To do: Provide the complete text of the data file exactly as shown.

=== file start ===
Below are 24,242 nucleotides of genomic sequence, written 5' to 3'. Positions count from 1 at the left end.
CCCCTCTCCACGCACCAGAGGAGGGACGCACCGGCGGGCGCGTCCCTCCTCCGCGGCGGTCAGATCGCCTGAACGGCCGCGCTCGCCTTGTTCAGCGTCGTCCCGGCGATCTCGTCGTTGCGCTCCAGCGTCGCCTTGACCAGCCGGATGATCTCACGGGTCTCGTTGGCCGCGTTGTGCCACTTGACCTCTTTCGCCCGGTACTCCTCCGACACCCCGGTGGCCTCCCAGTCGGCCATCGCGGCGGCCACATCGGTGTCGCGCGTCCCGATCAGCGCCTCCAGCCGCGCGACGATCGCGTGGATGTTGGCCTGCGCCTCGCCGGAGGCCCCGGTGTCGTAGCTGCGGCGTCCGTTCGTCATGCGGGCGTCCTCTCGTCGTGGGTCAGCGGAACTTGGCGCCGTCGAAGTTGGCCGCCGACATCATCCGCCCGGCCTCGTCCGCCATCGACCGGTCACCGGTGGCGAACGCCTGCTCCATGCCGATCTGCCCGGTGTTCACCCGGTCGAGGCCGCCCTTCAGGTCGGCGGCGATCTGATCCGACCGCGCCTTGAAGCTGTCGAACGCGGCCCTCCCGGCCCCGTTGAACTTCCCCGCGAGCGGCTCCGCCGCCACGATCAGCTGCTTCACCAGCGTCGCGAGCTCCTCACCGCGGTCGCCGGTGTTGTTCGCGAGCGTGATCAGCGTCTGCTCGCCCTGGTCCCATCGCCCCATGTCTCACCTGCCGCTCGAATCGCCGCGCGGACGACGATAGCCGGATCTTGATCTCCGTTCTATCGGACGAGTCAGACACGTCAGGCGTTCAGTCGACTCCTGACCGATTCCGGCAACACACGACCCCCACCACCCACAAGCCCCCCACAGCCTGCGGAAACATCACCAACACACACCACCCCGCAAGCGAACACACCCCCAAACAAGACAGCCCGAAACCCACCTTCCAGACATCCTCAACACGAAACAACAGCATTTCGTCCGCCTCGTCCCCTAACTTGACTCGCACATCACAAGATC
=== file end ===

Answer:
Below are 24,242 nucleotides of genomic sequence, written 5' to 3'. Positions count from 1 at the left end.
CCCCTCTCCACGCACCAGAGGAGGGACGCACCGGCGGGCGCGTCCCTCCTCCGCGGCGGTCAGATCGCCTGAACGGCCGCGCTCGCCTTGTTCAGCGTCGTCCCGGCGATCTCGTCGTTGCGCTCCAGCGTCGCCTTGACCAGCCGGATGATCTCACGGGTCTCGTTGGCCGCGTTGTGCCACTTGACCTCTTTCGCCCGGTACTCCTCCGACACCCCGGTGGCCTCCCAGTCGGCCATCGCGGCGGCCACATCGGTGTCGCGCGTCCCGATCAGCGCCTCCAGCCGCGCGACGATCGCGTGGATGTTGGCCTGCGCCTCGCCGGAGGCCCCGGTGTCGTAGCTGCGGCGTCCGTTCGTCATGCGGGCGTCCTCTCGTCGTGGGTCAGCGGAACTTGGCGCCGTCGAAGTTGGCCGCCGACATCATCCGCCCGGCCTCGTCCGCCATCGACCGGTCACCGGTGGCGAACGCCTGCTCCATGCCGATCTGCCCGGTGTTCACCCGGTCGAGGCCGCCCTTCAGGTCGGCGGCGATCTGATCCGACCGCGCCTTGAAGCTGTCGAACGCGGCCCTCCCGGCCCCGTTGAACTTCCCCGCGAGCGGCTCCGCCGCCACGATCAGCTGCTTCACCAGCGTCGCGAGCTCCTCACCGCGGTCGCCGGTGTTGTTCGCGAGCGTGATCAGCGTCTGCTCGCCCTGGTCCCATCGCCCCATGTCTCACCTGCCGCTCGAATCGCCGCGCGGACGACGATAGCCGGATCTTGATCTCCGTTCTATCGGACGAGTCAGACACGTCAGGCGTTCAGTCGACTCCTGACCGATTCCGGCAACACACGACCCCCACCACCCACAAGCCCCCCACAGCCTGCGGAAACATCACCAACACACACCACCCCGCAAGCGAACACACCCCCAAACAAGACAGCCCGAAACCCACCTTCCAGACATCCTCAACACGAAACAACAGCATTTCGTCCGCCTCGTCCCCTAACTTGACTCGCACATCACAAGATC